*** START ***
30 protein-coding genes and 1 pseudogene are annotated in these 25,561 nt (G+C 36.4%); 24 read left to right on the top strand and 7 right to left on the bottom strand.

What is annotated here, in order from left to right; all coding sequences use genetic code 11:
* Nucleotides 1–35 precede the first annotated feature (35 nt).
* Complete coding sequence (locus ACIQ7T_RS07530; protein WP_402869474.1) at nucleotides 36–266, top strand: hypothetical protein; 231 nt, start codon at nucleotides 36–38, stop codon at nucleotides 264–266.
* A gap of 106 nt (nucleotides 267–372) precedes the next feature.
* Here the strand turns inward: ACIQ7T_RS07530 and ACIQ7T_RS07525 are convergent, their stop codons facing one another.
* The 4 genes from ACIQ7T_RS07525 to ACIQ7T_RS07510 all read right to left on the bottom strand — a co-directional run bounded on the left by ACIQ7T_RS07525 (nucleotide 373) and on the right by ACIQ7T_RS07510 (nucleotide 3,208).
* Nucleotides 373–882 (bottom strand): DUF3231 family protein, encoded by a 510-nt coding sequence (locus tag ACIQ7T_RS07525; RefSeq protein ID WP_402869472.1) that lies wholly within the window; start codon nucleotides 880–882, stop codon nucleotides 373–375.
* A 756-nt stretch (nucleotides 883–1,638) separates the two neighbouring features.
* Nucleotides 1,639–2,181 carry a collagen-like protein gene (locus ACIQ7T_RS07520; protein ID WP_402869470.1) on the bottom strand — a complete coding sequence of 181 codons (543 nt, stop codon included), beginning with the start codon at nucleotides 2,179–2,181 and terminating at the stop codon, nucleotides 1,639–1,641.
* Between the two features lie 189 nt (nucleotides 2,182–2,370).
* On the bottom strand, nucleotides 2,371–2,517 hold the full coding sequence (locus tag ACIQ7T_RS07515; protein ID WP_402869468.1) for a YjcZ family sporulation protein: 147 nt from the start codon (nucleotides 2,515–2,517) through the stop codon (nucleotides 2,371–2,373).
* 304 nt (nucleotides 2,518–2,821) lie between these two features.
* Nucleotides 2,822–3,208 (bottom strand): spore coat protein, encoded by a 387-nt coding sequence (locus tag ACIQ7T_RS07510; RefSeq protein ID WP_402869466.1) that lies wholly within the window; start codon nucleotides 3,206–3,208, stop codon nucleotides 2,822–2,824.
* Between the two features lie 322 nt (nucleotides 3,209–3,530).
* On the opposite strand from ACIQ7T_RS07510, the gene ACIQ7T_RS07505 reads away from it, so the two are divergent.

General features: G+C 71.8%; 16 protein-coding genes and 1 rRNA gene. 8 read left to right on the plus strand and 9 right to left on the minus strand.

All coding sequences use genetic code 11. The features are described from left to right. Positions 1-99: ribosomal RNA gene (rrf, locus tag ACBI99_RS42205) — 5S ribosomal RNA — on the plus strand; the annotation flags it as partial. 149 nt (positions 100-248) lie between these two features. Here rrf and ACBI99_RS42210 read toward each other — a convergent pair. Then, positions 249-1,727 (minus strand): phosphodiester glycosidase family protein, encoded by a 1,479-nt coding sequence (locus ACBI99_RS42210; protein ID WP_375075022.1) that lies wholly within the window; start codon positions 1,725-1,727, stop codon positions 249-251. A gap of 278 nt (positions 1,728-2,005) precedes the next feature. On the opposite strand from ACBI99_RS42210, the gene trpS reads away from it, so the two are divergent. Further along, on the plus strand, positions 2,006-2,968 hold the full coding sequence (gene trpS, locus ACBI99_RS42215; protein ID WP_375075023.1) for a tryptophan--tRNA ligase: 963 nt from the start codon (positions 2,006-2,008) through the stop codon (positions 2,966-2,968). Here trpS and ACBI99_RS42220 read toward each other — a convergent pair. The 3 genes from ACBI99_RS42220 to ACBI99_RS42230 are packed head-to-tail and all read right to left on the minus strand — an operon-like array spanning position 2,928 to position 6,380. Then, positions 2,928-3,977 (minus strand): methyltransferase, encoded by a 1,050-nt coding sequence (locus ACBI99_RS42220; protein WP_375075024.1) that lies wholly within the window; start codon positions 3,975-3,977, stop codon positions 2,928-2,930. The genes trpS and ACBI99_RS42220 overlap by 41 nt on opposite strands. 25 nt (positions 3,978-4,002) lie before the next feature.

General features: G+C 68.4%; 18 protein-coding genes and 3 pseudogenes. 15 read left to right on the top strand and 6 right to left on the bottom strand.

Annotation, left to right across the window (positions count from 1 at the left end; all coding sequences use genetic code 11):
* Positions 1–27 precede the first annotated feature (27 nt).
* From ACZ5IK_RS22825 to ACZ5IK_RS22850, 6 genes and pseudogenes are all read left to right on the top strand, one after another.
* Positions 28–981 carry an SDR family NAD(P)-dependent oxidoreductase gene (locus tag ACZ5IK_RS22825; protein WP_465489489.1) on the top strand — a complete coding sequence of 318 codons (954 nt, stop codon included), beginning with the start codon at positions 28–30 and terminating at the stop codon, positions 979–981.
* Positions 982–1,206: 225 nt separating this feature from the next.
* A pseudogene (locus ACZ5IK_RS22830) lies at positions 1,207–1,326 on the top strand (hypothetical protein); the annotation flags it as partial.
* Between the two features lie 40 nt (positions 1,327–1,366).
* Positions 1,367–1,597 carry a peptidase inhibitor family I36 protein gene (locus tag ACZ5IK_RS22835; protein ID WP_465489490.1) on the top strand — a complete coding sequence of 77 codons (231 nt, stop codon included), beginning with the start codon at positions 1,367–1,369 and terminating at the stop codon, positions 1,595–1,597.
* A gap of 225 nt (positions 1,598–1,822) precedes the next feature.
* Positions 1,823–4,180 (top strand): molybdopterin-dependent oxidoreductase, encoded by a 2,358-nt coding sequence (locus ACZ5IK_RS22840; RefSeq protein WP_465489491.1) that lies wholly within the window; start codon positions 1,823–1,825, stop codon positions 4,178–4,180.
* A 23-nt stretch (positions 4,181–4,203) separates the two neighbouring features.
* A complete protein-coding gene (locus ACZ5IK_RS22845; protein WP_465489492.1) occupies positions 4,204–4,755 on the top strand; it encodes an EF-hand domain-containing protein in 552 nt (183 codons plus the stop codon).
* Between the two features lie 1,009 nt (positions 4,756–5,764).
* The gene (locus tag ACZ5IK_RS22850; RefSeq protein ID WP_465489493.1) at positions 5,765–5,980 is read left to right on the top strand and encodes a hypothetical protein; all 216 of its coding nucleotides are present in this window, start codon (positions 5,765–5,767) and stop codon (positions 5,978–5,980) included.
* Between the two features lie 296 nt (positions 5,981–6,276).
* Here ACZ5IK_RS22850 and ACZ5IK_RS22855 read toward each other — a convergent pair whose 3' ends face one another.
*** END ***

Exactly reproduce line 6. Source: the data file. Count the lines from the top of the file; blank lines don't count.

* Here the strand turns inward: ACIQ7T_RS07530 and ACIQ7T_RS07525 are convergent, their stop codons facing one another.